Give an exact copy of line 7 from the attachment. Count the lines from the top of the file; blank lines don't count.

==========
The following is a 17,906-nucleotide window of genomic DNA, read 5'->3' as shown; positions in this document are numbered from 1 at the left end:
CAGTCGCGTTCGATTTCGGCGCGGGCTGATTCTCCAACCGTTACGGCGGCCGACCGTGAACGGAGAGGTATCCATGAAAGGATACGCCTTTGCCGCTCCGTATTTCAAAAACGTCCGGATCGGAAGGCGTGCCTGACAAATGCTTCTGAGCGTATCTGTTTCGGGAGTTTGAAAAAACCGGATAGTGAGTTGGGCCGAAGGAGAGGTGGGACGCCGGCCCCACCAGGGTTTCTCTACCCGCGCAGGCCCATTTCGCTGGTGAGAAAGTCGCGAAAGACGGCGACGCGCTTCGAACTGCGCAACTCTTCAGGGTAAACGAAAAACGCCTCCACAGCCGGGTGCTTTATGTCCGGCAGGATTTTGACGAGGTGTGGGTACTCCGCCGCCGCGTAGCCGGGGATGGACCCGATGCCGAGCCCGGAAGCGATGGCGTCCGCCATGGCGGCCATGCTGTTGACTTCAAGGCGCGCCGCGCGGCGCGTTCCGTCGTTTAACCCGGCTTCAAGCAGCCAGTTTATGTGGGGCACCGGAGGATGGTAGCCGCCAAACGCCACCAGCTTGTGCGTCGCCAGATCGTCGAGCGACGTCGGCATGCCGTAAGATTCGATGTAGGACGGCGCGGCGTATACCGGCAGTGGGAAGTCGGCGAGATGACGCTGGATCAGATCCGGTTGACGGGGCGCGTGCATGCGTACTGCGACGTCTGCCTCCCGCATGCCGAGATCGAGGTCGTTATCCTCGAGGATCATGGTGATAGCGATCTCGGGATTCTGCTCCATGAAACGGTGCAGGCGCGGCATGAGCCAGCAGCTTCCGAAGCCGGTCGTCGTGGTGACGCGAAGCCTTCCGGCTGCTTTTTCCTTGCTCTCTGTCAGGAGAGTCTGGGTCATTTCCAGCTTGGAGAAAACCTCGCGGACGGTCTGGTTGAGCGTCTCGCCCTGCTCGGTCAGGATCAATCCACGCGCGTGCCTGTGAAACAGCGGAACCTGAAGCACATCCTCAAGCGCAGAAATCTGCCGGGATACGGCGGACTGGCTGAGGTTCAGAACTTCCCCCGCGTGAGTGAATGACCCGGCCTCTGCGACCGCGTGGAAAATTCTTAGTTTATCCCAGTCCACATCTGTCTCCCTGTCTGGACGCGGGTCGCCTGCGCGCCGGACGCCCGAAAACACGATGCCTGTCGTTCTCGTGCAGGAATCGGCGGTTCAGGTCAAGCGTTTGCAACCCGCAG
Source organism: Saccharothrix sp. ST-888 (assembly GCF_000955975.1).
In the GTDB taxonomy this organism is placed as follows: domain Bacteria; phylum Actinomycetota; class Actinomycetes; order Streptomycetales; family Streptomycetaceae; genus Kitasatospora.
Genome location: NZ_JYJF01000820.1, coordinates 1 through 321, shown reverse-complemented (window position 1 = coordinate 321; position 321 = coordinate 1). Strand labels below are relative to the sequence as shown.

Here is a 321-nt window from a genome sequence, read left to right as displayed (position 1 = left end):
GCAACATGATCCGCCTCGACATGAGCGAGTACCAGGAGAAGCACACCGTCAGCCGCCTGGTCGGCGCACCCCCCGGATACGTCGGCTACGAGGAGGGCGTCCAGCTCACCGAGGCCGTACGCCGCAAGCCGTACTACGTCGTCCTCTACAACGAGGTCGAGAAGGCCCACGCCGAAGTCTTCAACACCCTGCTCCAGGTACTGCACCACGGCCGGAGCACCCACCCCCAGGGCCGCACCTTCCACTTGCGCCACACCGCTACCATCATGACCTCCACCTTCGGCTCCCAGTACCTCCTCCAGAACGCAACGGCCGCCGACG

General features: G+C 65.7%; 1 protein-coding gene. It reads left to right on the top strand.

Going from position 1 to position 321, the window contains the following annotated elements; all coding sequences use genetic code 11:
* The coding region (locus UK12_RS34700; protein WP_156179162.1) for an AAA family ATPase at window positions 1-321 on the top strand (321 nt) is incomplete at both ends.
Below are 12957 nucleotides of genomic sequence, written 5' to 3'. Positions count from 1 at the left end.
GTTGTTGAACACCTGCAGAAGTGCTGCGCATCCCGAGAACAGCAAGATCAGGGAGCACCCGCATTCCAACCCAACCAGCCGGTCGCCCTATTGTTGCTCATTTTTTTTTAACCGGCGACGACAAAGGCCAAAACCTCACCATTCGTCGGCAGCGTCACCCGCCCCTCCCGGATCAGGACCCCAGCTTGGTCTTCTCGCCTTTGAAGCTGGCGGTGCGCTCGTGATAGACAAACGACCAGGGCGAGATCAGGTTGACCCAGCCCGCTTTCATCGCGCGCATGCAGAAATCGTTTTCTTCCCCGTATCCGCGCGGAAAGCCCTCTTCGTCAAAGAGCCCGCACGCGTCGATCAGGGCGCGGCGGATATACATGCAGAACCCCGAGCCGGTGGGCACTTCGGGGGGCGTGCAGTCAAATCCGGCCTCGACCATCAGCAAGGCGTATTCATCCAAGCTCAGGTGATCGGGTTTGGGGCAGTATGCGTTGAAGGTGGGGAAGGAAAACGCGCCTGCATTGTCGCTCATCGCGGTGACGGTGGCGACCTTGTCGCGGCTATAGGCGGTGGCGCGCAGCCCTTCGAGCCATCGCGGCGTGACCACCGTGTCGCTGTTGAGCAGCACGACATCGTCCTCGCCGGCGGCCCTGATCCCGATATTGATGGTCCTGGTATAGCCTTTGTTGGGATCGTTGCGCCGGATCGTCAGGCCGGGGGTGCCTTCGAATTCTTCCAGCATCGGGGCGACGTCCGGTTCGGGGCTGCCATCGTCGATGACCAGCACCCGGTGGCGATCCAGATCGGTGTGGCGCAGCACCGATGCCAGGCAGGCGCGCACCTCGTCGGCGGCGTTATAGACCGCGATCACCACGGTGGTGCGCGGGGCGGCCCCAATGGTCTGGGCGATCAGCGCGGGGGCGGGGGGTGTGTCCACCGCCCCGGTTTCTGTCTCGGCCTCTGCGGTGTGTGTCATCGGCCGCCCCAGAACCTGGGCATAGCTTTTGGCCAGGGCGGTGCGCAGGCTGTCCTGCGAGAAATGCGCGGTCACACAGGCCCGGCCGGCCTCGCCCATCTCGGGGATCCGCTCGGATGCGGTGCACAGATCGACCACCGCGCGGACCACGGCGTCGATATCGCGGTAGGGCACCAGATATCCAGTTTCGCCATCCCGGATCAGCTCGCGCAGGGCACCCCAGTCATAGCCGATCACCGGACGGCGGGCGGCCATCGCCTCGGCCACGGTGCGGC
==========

GCAACATGATCCGCCTCGACATGAGCGAGTACCAGGAGAAGCACACCGTCAGCCGCCTGGTCGGCGCACCCCCCGGATACGTCGGCTACGAGGAGGGCGTCCAGCTCACCGAGGCCGTACGCCGCAAGCCGTACTACGTCGTCCTCTACAACGAGGTCGAGAAGGCCCACGCCGAAGTCTTCAACACCCTGCTCCAGGTACTGCACCACGGCCGGAGCACCCACCCCCAGGGCCGCACCTTCCACTTGCGCCACACCGCTACCATCATGACCTCCACCTTCGGCTCCCAGTACCTCCTCCAGAACGCAACGGCCGCCGACG